Ever since the coming of the Normans circa 1090 right through to the early mid-16th century with the coming of the Knights in 1530, continental language inroads into our Maltese idiom had been mostly confined to official documentations. Such linguistic influence had not yet impacted to any significant degree upon the spoken word.
The local indigenous Maltese had largely carried on with their day-to-day living without much social interaction with their occupying powers, except for a minimalist section of the local population, the landed gentry. Hence for centuries, ever since the final Arab settlement from 870 onwards, whatever was the local spoken idiom at that moment soon became overwhelmed by the language of Islam.
Following the cessation of the Crusades, the Knights’ raison d’être had diminished into ‘containing’ the spread of Islam and corsairing. The formal expulsion of the Moslems from Malta in 1224 (by this time many descendants of the original invading Arabs had intermarried with local Maltese folk and converted to Christianity, while some secretly remained faithful to their Islamic beliefs), the dominance of the Knights’ presence in such large numbers, together with their wealth and high culture, quickly began to influence the traditional local way of life, in every aspect and not least the local idiom.
The fact that large numbers of Maltese were employed in the Knights’ corsairing, the widescale linguistic exposure of these large numbers of Maltese to the various language forms throughout Mediterranean shores, began making inroads into the local spoken Maltese idiom of the time.
This direct social interaction over the entire two-and-a-half centuries of the Order’s stay until 1798, Maltese as a vibrant national language marked its point of departure along a more intellectually oriented future and a more sophisticated form of delivery.
Our treasured Cantilena (circa 1450) is a good example of such language development while simultaneously verifying the yet relatively negligible influence Italian and other Latinate languages had encroached upon Maltese.
Other documents peripheral to the Cantilena such as Wettinger’s Acta Iuratorum, Fiorini’s Documentary Sources and Cassola’s Vallicelliana et al, to mention only some of the known sources, have served to enhance the scholar’s insight into the developmental state of the Maltese language prior to and during the Knights’ presence in Malta.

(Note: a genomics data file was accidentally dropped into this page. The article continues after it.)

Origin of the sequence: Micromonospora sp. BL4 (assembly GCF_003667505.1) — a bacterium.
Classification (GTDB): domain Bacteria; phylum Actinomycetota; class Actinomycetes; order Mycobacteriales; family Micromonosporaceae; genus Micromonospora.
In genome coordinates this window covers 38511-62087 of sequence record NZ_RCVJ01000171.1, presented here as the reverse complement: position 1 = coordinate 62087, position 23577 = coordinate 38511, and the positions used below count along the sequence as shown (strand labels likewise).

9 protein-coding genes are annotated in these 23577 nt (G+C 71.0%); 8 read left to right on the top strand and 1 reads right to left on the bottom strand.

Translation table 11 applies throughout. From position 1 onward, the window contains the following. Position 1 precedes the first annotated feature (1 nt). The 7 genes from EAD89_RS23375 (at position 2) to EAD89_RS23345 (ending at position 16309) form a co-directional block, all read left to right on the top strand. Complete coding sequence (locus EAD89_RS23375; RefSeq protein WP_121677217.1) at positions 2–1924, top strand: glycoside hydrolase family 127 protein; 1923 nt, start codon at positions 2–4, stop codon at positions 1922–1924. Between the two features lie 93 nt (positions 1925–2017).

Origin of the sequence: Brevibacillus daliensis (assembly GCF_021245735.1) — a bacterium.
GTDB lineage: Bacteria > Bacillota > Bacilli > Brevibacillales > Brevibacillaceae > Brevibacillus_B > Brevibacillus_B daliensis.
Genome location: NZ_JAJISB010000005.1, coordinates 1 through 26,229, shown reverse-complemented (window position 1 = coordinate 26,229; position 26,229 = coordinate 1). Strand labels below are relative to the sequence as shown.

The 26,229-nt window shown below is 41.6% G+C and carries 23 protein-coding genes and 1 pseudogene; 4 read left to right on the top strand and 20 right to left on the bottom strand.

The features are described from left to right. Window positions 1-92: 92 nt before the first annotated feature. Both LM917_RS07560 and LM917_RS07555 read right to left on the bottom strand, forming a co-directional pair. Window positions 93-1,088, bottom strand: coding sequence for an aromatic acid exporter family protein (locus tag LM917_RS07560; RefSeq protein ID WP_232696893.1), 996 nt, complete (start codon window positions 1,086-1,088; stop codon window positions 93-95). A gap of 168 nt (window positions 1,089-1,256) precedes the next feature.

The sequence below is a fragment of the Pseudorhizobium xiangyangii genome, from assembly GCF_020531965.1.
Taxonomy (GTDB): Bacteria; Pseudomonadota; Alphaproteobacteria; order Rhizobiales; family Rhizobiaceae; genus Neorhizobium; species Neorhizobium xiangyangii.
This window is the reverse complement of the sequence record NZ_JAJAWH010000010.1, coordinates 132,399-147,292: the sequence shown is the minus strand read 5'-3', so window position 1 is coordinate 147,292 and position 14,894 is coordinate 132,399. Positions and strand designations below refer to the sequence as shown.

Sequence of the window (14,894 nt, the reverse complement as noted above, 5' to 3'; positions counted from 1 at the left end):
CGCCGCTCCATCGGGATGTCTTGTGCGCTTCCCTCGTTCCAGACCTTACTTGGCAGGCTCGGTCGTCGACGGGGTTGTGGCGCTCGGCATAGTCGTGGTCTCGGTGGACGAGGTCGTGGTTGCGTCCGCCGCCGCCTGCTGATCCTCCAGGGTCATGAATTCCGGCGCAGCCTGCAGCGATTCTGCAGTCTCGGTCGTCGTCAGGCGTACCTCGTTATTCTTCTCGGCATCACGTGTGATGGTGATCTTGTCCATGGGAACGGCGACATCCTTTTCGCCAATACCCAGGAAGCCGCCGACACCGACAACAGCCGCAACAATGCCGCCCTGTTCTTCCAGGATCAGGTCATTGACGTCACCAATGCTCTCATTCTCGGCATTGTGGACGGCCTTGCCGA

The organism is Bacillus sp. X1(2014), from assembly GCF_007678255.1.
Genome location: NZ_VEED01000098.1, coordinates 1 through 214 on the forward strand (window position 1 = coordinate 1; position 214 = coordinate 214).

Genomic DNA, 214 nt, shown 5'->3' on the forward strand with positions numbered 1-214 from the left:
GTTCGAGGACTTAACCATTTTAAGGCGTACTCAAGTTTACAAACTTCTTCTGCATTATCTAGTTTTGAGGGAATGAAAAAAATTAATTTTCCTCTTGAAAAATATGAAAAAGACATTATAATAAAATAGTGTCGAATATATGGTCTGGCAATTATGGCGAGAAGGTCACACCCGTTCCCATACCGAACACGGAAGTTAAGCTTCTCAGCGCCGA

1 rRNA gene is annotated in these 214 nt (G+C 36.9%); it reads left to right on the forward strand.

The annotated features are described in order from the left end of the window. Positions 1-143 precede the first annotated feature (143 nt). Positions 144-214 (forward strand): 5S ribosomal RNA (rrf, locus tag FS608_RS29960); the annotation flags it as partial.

Our current ‘perceived’ dilemma with Maltese, though inroads from English had already been in practice from the days of Aquilina and his contemporaries, have been exacerbated by the never before action taken by the Kunsill in imposing its singular language views by legislation, in direct confrontation with all native Maltese speakers.
Furthermore, the conceited response to the genuine and widespread public outcry against such action by certain academic individuals unfortunately engendered undesirable, unwanted and unnecessary mutual distrust. So deep have these antagonistic feelings run that many of us, myself not excluded, feel that as a direct consequence to these machinations, we can no longer rely upon the experts’ (who on earth is an expert anyway) savoir faire.
Summarily, the removal from the ‘Act incorporating the Kunsill’, of the section appertaining proclamation by gazettal in the Government Gazette of all matters relevant to the usage of Maltese, should remain a non-negotiable factor in appeasing broad spectrum public anxiety and in correcting an indubitable wrong.
Hence the reinvigoration of true scholarship of Maltese, through the discontinuance of capricious legal interference in a national affair that is and should remain, the sole ownership of the indigenous Maltese speaker is paramount.
Finally, bearing in mind all the aforesaid and having due regard to our supposed liberation from our past colonial history, we must now not succumb anew to pseudo-colonial demands of the EU, namely in matters of our treasured tongue through preposterous and insidiously contrived justification of words like Netherlandjani.
I say to those responsible for this attempted interference into a nation’s sovereign language, especially from sources outside Malta’s jurisdiction: “Hands off. We shed our colonial rule in 1964 and reinforced it in 1979!”
Roderick Bovingdon is a professional linguist, specialised in Maltese at the University of Malta.
----------------Well written and well argued article indeed.
See Post no 1.
The Golden Dawn